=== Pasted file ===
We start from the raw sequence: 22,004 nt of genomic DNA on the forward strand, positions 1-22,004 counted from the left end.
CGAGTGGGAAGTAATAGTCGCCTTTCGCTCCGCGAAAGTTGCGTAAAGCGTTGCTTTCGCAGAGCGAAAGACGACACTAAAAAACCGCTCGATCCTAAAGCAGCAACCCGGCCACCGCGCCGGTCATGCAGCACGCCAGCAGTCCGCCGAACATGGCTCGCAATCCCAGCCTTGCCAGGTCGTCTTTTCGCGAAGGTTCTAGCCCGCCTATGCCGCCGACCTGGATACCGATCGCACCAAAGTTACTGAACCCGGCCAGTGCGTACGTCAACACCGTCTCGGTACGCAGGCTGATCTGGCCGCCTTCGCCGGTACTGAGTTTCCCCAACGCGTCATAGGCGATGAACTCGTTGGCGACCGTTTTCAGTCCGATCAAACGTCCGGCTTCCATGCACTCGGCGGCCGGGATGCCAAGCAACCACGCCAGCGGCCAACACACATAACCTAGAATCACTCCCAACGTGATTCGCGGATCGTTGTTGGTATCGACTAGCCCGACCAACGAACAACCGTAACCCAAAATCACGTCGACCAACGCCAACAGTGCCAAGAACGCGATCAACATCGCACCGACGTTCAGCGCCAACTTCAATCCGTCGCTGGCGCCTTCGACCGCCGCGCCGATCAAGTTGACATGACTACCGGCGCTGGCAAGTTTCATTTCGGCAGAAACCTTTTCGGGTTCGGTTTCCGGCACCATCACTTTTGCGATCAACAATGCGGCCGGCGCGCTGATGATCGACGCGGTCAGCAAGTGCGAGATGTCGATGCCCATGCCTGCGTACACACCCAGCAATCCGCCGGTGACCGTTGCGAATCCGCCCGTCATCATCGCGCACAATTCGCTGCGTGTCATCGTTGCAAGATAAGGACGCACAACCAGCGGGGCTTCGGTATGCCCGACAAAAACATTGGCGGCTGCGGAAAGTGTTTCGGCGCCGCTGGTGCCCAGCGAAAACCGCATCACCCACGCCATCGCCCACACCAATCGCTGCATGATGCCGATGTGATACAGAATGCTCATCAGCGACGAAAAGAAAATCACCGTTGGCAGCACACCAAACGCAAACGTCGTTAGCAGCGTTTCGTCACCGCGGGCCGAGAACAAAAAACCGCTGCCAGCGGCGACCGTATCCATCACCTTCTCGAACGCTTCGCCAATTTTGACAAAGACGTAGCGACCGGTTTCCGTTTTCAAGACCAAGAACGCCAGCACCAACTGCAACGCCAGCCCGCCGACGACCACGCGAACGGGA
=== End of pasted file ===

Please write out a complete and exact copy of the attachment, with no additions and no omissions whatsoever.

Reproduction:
We start from the raw sequence: 22,004 nt of genomic DNA on the forward strand, positions 1-22,004 counted from the left end.
CGAGTGGGAAGTAATAGTCGCCTTTCGCTCCGCGAAAGTTGCGTAAAGCGTTGCTTTCGCAGAGCGAAAGACGACACTAAAAAACCGCTCGATCCTAAAGCAGCAACCCGGCCACCGCGCCGGTCATGCAGCACGCCAGCAGTCCGCCGAACATGGCTCGCAATCCCAGCCTTGCCAGGTCGTCTTTTCGCGAAGGTTCTAGCCCGCCTATGCCGCCGACCTGGATACCGATCGCACCAAAGTTACTGAACCCGGCCAGTGCGTACGTCAACACCGTCTCGGTACGCAGGCTGATCTGGCCGCCTTCGCCGGTACTGAGTTTCCCCAACGCGTCATAGGCGATGAACTCGTTGGCGACCGTTTTCAGTCCGATCAAACGTCCGGCTTCCATGCACTCGGCGGCCGGGATGCCAAGCAACCACGCCAGCGGCCAACACACATAACCTAGAATCACTCCCAACGTGATTCGCGGATCGTTGTTGGTATCGACTAGCCCGACCAACGAACAACCGTAACCCAAAATCACGTCGACCAACGCCAACAGTGCCAAGAACGCGATCAACATCGCACCGACGTTCAGCGCCAACTTCAATCCGTCGCTGGCGCCTTCGACCGCCGCGCCGATCAAGTTGACATGACTACCGGCGCTGGCAAGTTTCATTTCGGCAGAAACCTTTTCGGGTTCGGTTTCCGGCACCATCACTTTTGCGATCAACAATGCGGCCGGCGCGCTGATGATCGACGCGGTCAGCAAGTGCGAGATGTCGATGCCCATGCCTGCGTACACACCCAGCAATCCGCCGGTGACCGTTGCGAATCCGCCCGTCATCATCGCGCACAATTCGCTGCGTGTCATCGTTGCAAGATAAGGACGCACAACCAGCGGGGCTTCGGTATGCCCGACAAAAACATTGGCGGCTGCGGAAAGTGTTTCGGCGCCGCTGGTGCCCAGCGAAAACCGCATCACCCACGCCATCGCCCACACCAATCGCTGCATGATGCCGATGTGATACAGAATGCTCATCAGCGACGAAAAGAAAATCACCGTTGGCAGCACACCAAACGCAAACGTCGTTAGCAGCGTTTCGTCACCGCGGGCCGAGAACAAAAAACCGCTGCCAGCGGCGACCGTATCCATCACCTTCTCGAACGCTTCGCCAATTTTGACAAAGACGTAGCGACCGGTTTCCGTTTTCAAGACCAAGAACGCCAGCACCAACTGCAACGCCAGCCCGCCGACGACCACGCGAACGGGA